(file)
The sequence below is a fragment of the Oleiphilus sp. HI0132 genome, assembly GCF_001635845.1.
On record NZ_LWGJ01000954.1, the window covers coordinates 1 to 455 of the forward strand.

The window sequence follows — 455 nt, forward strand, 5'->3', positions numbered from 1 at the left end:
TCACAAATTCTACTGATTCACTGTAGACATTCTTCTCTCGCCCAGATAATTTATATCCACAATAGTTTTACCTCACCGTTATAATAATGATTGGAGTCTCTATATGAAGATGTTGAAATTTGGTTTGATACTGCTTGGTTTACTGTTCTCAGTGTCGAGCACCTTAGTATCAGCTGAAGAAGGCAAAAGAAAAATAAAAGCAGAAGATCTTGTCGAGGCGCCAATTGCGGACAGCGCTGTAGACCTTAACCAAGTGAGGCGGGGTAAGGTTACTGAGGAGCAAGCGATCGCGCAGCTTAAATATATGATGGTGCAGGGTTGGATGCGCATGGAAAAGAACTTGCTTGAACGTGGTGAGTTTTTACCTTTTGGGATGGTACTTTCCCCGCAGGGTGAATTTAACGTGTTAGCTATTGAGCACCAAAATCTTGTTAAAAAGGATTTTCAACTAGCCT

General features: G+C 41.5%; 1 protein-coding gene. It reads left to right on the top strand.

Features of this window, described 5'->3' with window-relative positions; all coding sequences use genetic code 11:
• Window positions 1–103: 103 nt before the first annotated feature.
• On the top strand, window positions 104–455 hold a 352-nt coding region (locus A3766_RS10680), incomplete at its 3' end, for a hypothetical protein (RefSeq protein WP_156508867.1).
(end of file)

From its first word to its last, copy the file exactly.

The sequence below is a fragment of the Oleiphilus sp. HI0132 genome, assembly GCF_001635845.1.
On record NZ_LWGJ01000954.1, the window covers coordinates 1 to 455 of the forward strand.

The window sequence follows — 455 nt, forward strand, 5'->3', positions numbered from 1 at the left end:
TCACAAATTCTACTGATTCACTGTAGACATTCTTCTCTCGCCCAGATAATTTATATCCACAATAGTTTTACCTCACCGTTATAATAATGATTGGAGTCTCTATATGAAGATGTTGAAATTTGGTTTGATACTGCTTGGTTTACTGTTCTCAGTGTCGAGCACCTTAGTATCAGCTGAAGAAGGCAAAAGAAAAATAAAAGCAGAAGATCTTGTCGAGGCGCCAATTGCGGACAGCGCTGTAGACCTTAACCAAGTGAGGCGGGGTAAGGTTACTGAGGAGCAAGCGATCGCGCAGCTTAAATATATGATGGTGCAGGGTTGGATGCGCATGGAAAAGAACTTGCTTGAACGTGGTGAGTTTTTACCTTTTGGGATGGTACTTTCCCCGCAGGGTGAATTTAACGTGTTAGCTATTGAGCACCAAAATCTTGTTAAAAAGGATTTTCAACTAGCCT

General features: G+C 41.5%; 1 protein-coding gene. It reads left to right on the top strand.

Features of this window, described 5'->3' with window-relative positions; all coding sequences use genetic code 11:
• Window positions 1–103: 103 nt before the first annotated feature.
• On the top strand, window positions 104–455 hold a 352-nt coding region (locus A3766_RS10680), incomplete at its 3' end, for a hypothetical protein (RefSeq protein WP_156508867.1).